Technology

Is Russia losing the battle against online piracy?

Dmitry Medvedev looks through a helicopter's window, with an iPad on a table in front of him Image copyright Getty Images
Image caption Despite the government's efforts to block Russia's most popular piracy website, Prime Minister Dmitry Medvedev has reportedly been able to access it from his iPad

The Kremlin admits that Russia has a serious problem with online piracy.

It says that it is taking steps to combat it. But the official anti-piracy policy is stalling.

The government seems undecided on how to tackle the issue. Many Russians think online content should be free.

While chairing a meeting on cinema on 17 February, Prime Minister Dmitry Medvedev embarrassed officials by accessing RuTracker, Russia's most popular file-sharing website.

The connection worked despite earlier assurances that the site had been blocked forever.

"So how's your Roskomnadzor blocking it?" Mr Medvedev asked Communications Minister Nikolay Nikiforov, referring to the ministry's media watchdog.

Various explanations followed, ranging from suggestions that Medvedev's government-issue iPad could somehow circumvent restrictions, to claims that he accessed a different, permitted website.

But the incident points to possible failings in the government's efforts to fight online piracy.

'Not working'

According to Vedomosti, a business daily, Mr Medvedev was responding to remarks by Konstantin Ernst, the head of state-owned Channel One TV, who said that the government's anti-piracy policy was simply not working.

The moment illegal content is removed from one website, it appears on another, and even blocked platforms such as RuTracker remain accessible, Mr Ernst reportedly said.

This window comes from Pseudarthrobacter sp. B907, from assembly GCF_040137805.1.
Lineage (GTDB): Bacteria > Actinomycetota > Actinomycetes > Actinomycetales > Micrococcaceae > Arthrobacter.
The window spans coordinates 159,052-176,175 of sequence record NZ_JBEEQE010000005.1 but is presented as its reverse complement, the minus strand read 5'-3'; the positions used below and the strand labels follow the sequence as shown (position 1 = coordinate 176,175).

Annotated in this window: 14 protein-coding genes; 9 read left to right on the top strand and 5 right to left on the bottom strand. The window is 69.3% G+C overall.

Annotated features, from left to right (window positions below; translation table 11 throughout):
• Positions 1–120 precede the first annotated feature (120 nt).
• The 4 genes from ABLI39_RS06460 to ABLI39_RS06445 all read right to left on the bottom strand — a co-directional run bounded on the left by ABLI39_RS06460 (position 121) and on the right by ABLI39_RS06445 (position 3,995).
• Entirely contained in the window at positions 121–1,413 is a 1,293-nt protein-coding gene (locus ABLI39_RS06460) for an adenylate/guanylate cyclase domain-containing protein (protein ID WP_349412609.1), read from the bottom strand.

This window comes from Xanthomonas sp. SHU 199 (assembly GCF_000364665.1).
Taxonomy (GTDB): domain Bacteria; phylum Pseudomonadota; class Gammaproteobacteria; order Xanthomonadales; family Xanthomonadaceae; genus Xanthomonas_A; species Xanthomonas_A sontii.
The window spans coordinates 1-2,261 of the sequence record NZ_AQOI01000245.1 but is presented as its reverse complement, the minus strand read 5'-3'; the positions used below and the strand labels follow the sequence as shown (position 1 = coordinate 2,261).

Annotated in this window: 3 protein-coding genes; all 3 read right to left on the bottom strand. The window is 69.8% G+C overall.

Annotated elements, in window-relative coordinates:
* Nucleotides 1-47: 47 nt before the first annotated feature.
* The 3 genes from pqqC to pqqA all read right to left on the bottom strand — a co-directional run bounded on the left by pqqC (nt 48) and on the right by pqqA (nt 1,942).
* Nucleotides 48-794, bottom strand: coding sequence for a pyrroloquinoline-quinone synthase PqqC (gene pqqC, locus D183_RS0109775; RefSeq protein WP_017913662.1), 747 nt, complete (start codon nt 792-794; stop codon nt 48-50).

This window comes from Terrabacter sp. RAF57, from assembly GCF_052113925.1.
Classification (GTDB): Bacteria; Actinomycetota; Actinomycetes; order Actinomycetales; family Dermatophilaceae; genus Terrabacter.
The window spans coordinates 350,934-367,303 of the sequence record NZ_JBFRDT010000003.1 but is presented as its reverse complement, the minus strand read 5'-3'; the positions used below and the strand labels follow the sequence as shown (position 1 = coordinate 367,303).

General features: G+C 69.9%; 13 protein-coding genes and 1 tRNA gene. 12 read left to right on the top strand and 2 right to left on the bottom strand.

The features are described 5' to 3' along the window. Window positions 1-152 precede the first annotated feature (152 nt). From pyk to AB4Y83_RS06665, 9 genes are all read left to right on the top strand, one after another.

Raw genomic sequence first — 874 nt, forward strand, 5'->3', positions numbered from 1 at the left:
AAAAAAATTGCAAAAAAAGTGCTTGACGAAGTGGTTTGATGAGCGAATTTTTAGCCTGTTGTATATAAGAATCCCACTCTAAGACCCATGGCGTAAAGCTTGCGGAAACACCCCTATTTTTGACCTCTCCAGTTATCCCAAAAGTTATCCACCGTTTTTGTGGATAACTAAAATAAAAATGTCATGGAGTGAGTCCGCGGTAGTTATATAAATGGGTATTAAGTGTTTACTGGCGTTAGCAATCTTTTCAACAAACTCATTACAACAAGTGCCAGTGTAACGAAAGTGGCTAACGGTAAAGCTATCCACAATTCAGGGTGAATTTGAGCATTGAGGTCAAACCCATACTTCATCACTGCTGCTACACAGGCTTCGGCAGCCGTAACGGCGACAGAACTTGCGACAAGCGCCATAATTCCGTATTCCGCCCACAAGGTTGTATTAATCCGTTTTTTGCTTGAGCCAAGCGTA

President Putin's plain-speaking adviser for the internet, German Klimenko, is similarly downbeat.

"This is madness, it's not working and therefore it puts the government to shame," he says of the whole idea of blocking access to websites.

According to Mr Klimenko, copyright holders - whom he calls "greedy ghouls" - are themselves to blame for the piracy problem.

"Incomes are falling, so why demand people pay for watching a movie?" he wonders.

Earlier, questions were raised about Mr Klimenko's determination to eradicate piracy amid claims that he was linked to Torrnado, another popular Russian torrent-tracking service. He denies this allegation, saying that he does not own the website "in the legal sense".

Despite the criticism, the government has had some success in stopping Russians from visiting RuTracker.

LiveInternet, an online research firm that happens to be owned by Mr Klimenko, has registered a steady decline in traffic to the website from an average of 1.7 million daily visitors in February 2015 to just 758,000 in February this year.

Piracy remains rampant

But even if access to Russia's most popular file-sharing website becomes problematic, content remains freely available elsewhere.

There is little incentive to pay for films or music if they are just a couple of clicks away on the country's most popular social networks, VKontakte and Odnoklassniki.

A report by the International Intellectual Property Alliance says VKontakte will generally take down specific content when notified, but "that is not an adequate enforcement mechanism" for a problem that VKontakte created.

Stiff resistance from a public used to decades of consuming pirated content remains one of the most serious obstacles to any anti-piracy efforts in Russia.

In a recent poll, two-thirds of Russians admitted accessing file-sharing platforms, and more than a half said films, music and books should be available on the web for free.

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